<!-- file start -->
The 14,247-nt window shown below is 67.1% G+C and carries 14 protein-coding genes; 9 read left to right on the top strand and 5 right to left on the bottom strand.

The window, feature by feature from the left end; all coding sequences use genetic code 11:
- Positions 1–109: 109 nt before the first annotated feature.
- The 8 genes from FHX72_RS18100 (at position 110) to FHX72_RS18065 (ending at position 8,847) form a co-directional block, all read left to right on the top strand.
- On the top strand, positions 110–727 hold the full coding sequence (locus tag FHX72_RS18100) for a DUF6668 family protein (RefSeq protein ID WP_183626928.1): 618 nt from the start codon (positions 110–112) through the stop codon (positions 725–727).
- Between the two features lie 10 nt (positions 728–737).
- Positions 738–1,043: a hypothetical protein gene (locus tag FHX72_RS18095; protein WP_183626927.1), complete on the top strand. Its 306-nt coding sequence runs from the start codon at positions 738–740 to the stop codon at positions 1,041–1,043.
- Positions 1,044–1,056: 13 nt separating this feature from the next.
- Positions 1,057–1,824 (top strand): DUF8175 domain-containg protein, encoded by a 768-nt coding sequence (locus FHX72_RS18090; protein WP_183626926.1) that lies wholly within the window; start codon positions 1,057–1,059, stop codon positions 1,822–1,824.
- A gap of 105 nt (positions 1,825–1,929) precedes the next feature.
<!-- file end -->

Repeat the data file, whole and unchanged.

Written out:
The 14,247-nt window shown below is 67.1% G+C and carries 14 protein-coding genes; 9 read left to right on the top strand and 5 right to left on the bottom strand.

The window, feature by feature from the left end; all coding sequences use genetic code 11:
- Positions 1–109: 109 nt before the first annotated feature.
- The 8 genes from FHX72_RS18100 (at position 110) to FHX72_RS18065 (ending at position 8,847) form a co-directional block, all read left to right on the top strand.
- On the top strand, positions 110–727 hold the full coding sequence (locus tag FHX72_RS18100) for a DUF6668 family protein (RefSeq protein ID WP_183626928.1): 618 nt from the start codon (positions 110–112) through the stop codon (positions 725–727).
- Between the two features lie 10 nt (positions 728–737).
- Positions 738–1,043: a hypothetical protein gene (locus tag FHX72_RS18095; protein WP_183626927.1), complete on the top strand. Its 306-nt coding sequence runs from the start codon at positions 738–740 to the stop codon at positions 1,041–1,043.
- Positions 1,044–1,056: 13 nt separating this feature from the next.
- Positions 1,057–1,824 (top strand): DUF8175 domain-containg protein, encoded by a 768-nt coding sequence (locus FHX72_RS18090; protein WP_183626926.1) that lies wholly within the window; start codon positions 1,057–1,059, stop codon positions 1,822–1,824.
- A gap of 105 nt (positions 1,825–1,929) precedes the next feature.